Don’t shoot the messenger, Mr. President, A PPI Statement

The Philippine Press Institute (PPI) urgently calls on the incoming administration to commit itself in no uncertain terms to protecting journalists and other media workers in the country and thus uphold the constitutionally enshrined freedom of the press.

The country’s national association of newspapers, which has existed since 1964, issued the call in the wake of President-elect Rodrigo Duterte’s recent pronouncement insinuating that corrupt journalists deserved to be killed.

Such a statement clearly goes against the grain of the statutory protection of the freedom of the press to report without fear of reprisal.

PPI has time and again voiced its position on the unabated journalist killings in the country, now dubbed the second most dangerous place for the media, next only to strife-torn Iraq.

The battlecry, “Stop media killings and end impunity,” could not be more apt, particularly against the backdrop of Duterte’s alarming comments about the press.

The growing number of slain journalists, and media workers that have suffered various forms of attacks and harassment, has set off alarm bells not only across the country but also globally.

The incoming president’s disturbing remarks do nothing to counter the spate of media attacks in the country. On the contrary, they tend to foster the brazen sense of impunity behind the alarming rise of journalist deaths in the Philippines.

No one denies the existence of corruption within the ranks of the media. However, citing it as a deplorable reality in journalism practice is one thing, but using it as a justification for murdering or attacking journalists is absolutely another.

Political realities in the Philippines are such that the media must often assume an adversarial function in their pursuit of truth — truth that serves the interest of the public. Many do so well aware of the dangers they are courting if they so much as incur the ire of the powers that be.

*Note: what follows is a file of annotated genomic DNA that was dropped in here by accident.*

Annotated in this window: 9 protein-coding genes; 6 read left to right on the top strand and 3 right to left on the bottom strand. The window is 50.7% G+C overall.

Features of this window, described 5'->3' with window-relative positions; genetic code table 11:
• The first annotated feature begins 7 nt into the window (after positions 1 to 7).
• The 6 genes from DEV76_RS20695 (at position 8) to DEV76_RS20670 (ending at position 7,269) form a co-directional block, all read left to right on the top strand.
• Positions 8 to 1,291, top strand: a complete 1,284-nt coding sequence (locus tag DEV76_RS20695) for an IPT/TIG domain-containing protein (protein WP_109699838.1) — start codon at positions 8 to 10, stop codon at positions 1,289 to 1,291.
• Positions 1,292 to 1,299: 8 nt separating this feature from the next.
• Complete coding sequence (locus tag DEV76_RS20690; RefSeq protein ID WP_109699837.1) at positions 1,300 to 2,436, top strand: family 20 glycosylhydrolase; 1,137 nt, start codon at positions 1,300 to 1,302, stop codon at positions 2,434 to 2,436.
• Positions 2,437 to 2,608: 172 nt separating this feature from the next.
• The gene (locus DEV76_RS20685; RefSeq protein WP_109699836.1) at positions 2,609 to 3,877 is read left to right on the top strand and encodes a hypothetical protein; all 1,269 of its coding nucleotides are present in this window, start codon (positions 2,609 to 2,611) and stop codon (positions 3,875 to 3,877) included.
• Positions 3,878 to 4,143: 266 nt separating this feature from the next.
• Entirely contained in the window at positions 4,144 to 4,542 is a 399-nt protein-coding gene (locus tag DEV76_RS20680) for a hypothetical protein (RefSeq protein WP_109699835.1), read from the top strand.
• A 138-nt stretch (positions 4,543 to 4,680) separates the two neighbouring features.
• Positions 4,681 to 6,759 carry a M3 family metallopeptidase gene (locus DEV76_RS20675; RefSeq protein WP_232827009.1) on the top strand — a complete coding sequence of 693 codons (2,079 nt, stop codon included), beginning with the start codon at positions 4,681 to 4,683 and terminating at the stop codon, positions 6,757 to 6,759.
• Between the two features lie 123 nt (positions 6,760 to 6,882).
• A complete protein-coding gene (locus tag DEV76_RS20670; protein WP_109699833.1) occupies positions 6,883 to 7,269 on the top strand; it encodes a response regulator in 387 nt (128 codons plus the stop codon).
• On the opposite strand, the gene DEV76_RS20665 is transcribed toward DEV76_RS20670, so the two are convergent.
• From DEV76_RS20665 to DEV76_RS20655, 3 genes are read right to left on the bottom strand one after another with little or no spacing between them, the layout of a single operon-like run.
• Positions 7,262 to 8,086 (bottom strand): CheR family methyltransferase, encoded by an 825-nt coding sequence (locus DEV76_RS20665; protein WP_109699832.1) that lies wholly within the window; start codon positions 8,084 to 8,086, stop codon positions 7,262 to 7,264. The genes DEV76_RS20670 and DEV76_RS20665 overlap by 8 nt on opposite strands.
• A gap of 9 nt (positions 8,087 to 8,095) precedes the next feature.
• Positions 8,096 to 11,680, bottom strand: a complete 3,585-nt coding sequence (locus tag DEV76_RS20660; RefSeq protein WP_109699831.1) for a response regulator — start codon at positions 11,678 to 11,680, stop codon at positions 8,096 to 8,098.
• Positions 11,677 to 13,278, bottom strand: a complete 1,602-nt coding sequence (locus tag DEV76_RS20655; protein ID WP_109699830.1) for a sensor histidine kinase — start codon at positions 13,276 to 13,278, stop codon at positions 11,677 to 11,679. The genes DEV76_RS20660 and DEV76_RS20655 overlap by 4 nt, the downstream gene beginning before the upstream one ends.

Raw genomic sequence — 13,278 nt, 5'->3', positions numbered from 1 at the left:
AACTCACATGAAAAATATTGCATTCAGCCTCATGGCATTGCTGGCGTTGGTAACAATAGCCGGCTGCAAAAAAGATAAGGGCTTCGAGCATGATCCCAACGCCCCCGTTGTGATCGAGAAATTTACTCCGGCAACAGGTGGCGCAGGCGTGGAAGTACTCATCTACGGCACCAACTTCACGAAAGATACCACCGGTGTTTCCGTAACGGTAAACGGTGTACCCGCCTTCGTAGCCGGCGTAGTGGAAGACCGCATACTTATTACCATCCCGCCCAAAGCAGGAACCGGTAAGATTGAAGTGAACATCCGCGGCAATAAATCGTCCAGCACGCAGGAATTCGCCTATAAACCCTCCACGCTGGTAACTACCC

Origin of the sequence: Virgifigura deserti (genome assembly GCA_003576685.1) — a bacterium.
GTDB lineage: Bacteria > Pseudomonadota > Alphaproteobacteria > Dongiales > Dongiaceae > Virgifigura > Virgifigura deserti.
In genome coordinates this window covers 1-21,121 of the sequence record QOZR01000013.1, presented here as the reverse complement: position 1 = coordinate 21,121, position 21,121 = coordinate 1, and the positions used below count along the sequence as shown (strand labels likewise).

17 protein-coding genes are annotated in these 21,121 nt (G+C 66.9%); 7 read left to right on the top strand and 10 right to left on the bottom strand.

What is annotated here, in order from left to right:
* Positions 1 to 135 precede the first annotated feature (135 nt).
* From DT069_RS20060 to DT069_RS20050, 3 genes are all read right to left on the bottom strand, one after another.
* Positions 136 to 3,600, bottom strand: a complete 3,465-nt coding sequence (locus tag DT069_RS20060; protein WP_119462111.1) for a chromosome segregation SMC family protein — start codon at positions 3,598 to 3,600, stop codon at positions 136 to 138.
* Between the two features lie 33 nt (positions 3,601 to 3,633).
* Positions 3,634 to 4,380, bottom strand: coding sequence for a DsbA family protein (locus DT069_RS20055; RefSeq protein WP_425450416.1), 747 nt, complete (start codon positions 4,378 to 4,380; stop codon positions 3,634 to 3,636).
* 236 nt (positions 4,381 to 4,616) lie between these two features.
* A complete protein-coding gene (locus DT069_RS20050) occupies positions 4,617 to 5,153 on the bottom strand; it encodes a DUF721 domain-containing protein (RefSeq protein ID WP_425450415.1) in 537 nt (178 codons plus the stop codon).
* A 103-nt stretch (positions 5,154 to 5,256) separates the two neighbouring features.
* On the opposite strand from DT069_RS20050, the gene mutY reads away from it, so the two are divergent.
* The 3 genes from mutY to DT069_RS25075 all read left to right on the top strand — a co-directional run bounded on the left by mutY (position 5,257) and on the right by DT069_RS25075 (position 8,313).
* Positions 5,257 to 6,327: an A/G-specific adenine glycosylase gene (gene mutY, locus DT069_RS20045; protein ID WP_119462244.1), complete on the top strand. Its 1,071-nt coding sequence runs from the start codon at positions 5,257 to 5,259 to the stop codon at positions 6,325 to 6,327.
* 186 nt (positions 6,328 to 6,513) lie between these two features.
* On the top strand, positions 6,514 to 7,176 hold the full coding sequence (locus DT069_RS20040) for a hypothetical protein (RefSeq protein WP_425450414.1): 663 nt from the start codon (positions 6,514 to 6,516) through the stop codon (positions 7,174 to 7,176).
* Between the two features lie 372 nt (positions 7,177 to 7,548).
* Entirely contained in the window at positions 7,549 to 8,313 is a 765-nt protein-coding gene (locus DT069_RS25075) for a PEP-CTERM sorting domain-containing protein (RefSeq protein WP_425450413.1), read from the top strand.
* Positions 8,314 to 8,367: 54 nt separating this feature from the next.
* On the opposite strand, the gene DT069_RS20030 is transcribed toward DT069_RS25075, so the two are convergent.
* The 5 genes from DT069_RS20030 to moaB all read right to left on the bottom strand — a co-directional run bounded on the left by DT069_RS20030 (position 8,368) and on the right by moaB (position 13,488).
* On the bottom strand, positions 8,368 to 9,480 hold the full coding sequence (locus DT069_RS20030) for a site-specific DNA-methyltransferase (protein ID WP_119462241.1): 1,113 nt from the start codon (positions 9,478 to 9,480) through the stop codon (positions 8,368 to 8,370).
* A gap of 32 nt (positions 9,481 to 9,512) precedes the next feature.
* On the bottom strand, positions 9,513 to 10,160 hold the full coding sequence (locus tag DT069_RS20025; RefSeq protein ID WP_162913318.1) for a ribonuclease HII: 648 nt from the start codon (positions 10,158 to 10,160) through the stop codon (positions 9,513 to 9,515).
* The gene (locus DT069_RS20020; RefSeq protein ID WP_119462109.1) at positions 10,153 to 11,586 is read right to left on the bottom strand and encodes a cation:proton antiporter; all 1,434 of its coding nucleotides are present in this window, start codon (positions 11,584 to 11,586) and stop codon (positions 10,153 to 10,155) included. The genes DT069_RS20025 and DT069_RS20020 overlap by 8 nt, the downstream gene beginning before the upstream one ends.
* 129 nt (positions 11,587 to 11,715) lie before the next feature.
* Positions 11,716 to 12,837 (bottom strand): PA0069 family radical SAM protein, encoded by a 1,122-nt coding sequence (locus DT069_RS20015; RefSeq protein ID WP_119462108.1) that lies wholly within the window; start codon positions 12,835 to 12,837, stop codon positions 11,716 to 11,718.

As trite as this creed may sound, it is the duty of the press to comfort the afflicted and afflict the comfortable. This is the lofty ideal that many, non-corrupt, members of the media still aspire to. Would that the incoming president were more mindful of this reality.

Media extortionists and blackmailers certainly have no place in an otherwise noble profession in which high ethical standards are the norm. Yet equally abhorrent are politicians and members of the business community and other sectors of society who think nothing of bribing reporters and editors in exchange for favors. But while accepting or giving ‘envelopes’ is grossly unethical, does it make it a deathly proposition?

In a country that still considers itself a democracy, where the rule of law is expected to remain paramount under Duterte’s watch, extrajudicial killings — whether of media people or anyone for that matter — must not be condoned under any circumstances.

The President-elect would have done well to express alarm over the fact that to date only 15 out of more than 170 recorded cases of journalists killed have been solved — none of whom were known to be on the take.

Surely it is not too much to expect that the newly elected president direct his anger toward the unsolved media murders, and his efforts toward bringing the perpetrators of these crimes to justice.

Until then the cloud of impunity in the senseless and unlawful killings of journalists will continue to hover over this country, notwithstanding the winds of change Duterte had promised during the campaign.

(Written by Ariel Sebellino; Edited by Tess Bacalla)